It pains me to say it, but witty intelligent writing is by no means a guarantee of success in the world of newspaper comic strips. Case in point is Stephen Hersh’s comic strip Bliss, which was syndicated by Universal Press Syndicate from November 18 1996 to January 1 2000. Hersh’s strip about a young married couple is sharply and unapologetically intelligent, featuring witty banter the likes of which you’d expect in a Preston Sturges film, not rubbing shoulders with Heathcliff and Snuffy Smith on the comics page of a newspaper.
As you can see above, the art was frankly a major liability, and it would be easy to blame the strip’s lack of success on that. However, Stephen Hersh later teamed up with cartoonist extraordinaire Nina Paley on The Hots. That strip had the same sort of characters and the same superb level of writing, except substituting wonderful art for Hersh’s unsophisticated doodles. That strip managed to crash and burn even faster than Bliss!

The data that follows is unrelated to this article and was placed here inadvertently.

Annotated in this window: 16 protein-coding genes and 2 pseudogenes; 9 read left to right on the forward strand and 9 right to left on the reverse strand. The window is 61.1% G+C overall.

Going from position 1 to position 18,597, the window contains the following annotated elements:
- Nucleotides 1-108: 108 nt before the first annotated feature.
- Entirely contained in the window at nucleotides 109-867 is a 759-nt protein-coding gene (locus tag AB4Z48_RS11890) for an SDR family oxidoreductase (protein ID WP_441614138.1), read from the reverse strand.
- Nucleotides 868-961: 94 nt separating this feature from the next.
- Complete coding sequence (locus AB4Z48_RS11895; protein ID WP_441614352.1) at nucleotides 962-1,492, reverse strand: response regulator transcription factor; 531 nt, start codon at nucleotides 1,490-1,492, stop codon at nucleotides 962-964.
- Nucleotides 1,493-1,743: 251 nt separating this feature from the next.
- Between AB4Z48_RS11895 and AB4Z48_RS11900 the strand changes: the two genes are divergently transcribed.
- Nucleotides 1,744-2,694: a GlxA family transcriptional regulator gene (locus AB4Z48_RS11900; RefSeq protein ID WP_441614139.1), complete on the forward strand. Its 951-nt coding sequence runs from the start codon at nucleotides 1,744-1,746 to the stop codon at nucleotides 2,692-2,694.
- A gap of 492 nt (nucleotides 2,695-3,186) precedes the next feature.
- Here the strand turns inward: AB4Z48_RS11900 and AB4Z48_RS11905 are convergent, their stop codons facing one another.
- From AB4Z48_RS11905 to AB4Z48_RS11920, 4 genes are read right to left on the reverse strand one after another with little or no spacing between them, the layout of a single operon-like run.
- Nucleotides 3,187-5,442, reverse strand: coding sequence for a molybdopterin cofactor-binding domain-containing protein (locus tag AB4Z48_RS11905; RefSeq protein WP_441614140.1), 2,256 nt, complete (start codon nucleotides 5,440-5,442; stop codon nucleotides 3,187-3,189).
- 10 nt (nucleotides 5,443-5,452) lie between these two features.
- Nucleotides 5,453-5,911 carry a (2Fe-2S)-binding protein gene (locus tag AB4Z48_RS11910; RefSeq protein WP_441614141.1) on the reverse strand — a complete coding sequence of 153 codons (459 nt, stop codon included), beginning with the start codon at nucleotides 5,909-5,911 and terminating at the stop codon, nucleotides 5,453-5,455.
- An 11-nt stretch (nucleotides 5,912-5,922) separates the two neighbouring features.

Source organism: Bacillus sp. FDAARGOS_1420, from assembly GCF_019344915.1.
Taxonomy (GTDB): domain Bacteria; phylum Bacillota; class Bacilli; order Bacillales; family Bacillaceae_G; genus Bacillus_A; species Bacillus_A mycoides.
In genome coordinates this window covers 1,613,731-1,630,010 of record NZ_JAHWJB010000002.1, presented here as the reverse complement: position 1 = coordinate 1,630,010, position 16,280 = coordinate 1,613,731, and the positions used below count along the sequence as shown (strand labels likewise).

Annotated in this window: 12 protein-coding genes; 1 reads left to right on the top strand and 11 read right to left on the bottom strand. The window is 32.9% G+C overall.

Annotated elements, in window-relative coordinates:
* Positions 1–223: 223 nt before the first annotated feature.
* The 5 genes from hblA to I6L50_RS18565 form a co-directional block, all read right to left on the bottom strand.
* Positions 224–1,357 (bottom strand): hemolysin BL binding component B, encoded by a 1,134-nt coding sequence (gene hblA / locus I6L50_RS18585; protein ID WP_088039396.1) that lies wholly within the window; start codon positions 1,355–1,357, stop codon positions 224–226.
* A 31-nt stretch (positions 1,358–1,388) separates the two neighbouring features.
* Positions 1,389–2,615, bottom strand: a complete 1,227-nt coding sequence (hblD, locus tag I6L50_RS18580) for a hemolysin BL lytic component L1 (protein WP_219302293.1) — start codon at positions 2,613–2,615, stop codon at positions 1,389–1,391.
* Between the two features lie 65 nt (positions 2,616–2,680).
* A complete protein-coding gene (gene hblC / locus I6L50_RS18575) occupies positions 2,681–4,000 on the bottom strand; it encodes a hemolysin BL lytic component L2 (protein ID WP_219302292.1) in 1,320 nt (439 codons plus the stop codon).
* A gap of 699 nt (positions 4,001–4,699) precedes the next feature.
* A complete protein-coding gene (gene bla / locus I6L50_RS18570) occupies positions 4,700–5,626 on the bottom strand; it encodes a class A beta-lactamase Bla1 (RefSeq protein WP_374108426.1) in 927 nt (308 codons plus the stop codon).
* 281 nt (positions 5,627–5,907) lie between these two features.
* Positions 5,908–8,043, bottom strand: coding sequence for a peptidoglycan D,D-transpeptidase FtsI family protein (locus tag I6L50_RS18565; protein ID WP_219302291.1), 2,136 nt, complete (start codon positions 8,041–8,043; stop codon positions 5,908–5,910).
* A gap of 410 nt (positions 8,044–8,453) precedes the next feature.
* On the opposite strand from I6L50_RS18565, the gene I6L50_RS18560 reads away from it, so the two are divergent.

Maybe newspaper readers just aren’t looking for this particular sort of content in their morning paper. Intelligent writing in a strip might just pass muster if it is spoken by swamp critters, or bulbous headed little kids, but maybe the sort of writing seen in Bliss, spoken by real-seeming adult people, is just a little too much reality with that first cup of coffee.